Nina Nesbitt
Photo: Wolf James / Press

Nina Nesbitt — Summer Fling

In the darkest recesses of April, Scottish singer-songwriter Nina Nesbitt needed escapism as much as the rest of us. “Summer Fling” was written as her way out of the gray gloom, imagining a happier time of romance and partying when the warmer months arrived; sometimes we all need some summer color in our lives.

Nesbitt wrote and produced the track (which came out on July 9) herself, and it’s her first solo release since the 2019 album The Sun Will Come Up, the Seasons Will Change. After previously trying her hand at ballet (“Loyal to Me”) and horseback riding (“Is It Really Me You’re Missing?”), the music video for “Summer Fling” sees Nesbitt performing impressive aerial acrobatics in a hoop, which she trained for weeks to do.

She’s been venturing further into pop territory since first rising to fame as a folksy singer-songwriter, and “Summer Fling” only cements this progress. There’s a keen ’80s sheen to the song, filled with pitter-patter glistening synths. Her voice is focused and fierce, eliciting that yearning for freeness.

“’Summer Fling’ is inspired by wanting to escape,” Nesbitt said in a statement. “I always caught myself dreaming of going back to Sweden to spend the summer there, so it’s a fantasy of that world. Where there’s no stress.” Indeed, Nesbitt is half-Swedish (her mother is from the country) and there’s a sweet nod to ABBA in the song as she sings “Move my body like a dancing queen.”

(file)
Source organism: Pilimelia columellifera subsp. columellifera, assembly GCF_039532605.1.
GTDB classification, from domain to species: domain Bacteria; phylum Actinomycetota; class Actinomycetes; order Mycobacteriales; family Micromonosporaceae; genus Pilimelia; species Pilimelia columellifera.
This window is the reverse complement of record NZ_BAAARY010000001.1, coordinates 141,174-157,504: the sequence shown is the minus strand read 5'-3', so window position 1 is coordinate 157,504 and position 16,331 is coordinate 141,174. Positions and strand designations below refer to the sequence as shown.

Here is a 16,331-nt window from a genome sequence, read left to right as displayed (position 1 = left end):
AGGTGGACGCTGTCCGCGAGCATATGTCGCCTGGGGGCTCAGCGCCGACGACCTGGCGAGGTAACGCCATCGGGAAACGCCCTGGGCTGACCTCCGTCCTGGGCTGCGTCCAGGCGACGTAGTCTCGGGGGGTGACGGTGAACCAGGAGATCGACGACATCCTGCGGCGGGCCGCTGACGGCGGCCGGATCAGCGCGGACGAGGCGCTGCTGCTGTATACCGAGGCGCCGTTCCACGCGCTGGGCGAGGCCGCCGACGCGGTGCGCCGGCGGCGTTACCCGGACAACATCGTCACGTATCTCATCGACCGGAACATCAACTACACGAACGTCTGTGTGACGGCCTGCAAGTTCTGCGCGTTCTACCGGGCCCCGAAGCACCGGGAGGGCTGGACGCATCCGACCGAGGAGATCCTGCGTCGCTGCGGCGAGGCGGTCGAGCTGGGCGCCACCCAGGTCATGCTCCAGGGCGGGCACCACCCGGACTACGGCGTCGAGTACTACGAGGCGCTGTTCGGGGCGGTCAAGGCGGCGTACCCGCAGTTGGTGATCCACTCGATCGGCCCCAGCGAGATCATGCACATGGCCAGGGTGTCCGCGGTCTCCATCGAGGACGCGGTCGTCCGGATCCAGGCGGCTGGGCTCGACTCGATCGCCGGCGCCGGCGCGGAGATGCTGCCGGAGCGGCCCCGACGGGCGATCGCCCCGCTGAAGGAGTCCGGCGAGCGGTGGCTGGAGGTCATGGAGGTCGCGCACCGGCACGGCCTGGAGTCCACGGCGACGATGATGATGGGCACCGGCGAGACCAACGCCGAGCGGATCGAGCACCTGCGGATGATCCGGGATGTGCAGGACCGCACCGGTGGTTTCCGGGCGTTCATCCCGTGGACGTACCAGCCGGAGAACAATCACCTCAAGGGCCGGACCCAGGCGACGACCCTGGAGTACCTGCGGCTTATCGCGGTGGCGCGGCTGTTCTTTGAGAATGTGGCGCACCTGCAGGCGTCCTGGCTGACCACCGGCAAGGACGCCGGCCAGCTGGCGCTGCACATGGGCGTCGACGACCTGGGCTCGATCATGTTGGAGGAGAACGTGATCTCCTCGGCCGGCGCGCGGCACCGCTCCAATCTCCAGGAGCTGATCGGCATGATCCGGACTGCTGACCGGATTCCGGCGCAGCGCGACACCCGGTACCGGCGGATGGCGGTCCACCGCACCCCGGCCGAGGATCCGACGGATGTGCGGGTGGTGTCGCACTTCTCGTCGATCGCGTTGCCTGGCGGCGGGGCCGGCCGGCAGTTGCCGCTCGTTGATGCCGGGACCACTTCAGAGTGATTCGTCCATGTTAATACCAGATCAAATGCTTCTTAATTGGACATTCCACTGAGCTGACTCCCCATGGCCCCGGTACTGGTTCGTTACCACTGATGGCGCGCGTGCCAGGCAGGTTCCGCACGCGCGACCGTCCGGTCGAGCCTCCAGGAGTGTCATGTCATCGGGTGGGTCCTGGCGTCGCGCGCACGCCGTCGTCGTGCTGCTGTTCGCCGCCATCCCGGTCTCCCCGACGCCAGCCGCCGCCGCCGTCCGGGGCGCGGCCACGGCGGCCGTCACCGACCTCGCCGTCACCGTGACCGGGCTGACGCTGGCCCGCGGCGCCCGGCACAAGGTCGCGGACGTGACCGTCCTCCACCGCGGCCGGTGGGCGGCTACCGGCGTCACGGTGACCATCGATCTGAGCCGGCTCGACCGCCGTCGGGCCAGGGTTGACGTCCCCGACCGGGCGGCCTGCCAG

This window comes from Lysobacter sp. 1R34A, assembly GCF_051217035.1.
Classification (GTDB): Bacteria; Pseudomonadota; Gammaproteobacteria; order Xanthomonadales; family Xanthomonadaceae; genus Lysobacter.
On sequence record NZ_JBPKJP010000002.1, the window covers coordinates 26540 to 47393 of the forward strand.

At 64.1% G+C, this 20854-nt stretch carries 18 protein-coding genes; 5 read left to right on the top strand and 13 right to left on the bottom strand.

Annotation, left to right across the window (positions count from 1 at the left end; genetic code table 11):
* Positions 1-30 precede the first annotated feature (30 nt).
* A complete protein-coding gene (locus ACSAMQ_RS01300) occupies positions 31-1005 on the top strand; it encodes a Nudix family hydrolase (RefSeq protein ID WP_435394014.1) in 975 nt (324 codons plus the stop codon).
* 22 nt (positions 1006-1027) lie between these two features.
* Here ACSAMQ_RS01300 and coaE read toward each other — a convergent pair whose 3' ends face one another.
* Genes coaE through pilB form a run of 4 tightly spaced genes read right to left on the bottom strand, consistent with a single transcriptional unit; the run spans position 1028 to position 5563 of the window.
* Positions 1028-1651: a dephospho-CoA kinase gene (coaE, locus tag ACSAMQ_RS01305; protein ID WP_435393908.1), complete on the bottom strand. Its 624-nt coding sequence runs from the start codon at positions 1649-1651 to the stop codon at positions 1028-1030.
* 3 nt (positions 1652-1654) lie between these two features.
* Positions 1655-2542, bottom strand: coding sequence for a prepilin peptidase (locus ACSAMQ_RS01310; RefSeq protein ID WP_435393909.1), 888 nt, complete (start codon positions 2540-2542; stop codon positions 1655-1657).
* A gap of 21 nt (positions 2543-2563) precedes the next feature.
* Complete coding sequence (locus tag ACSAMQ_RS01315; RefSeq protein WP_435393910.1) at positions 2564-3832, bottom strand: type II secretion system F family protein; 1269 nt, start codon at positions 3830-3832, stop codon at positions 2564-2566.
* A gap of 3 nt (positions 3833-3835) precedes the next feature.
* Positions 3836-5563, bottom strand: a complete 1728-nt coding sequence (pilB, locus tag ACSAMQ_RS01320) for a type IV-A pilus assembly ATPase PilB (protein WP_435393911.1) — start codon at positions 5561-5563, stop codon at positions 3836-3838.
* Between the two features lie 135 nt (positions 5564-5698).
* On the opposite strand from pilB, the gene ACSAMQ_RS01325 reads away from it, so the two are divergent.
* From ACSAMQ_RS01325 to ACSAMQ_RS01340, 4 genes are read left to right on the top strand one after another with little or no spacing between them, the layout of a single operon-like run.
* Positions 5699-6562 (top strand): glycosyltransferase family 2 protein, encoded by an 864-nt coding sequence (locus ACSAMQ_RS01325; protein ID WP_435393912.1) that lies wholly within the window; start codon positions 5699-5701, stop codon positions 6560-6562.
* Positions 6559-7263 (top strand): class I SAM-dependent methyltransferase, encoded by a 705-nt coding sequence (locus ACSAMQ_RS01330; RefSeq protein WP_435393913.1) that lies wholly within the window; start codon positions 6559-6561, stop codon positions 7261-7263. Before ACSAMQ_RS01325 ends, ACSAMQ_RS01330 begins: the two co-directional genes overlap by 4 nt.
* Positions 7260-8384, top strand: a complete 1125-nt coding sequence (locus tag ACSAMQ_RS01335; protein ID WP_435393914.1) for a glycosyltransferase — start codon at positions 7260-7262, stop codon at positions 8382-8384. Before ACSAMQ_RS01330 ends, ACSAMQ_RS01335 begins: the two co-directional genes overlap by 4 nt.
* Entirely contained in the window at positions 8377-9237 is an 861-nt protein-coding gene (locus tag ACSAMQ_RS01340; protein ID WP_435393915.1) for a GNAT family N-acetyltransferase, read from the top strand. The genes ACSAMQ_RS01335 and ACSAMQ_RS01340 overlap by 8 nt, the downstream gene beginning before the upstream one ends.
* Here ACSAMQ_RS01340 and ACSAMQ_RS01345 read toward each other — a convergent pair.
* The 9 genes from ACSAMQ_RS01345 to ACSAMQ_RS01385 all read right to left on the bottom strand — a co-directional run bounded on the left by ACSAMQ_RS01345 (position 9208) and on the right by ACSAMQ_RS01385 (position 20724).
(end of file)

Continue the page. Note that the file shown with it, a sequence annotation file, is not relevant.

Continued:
“Summer Fling” also feels like a sister to Lorde’s single “Solar Power”: both emphasize this need to escape the cold and to find warmth; both talk of finding happier times with dancing and merriment. “Sunsets on a rosé sky / We’re drinking that southern wine (Yeah),” Nesbitt sings and you want to be in that moment with her.

This tasty teaser of her as-yet-untitled upcoming third album provides some much-needed positive vibes; sometimes we all need a summer fling in our lives. And with a bit of luck, the song should push Nesbitt further into Britain’s pop mainstream landscape.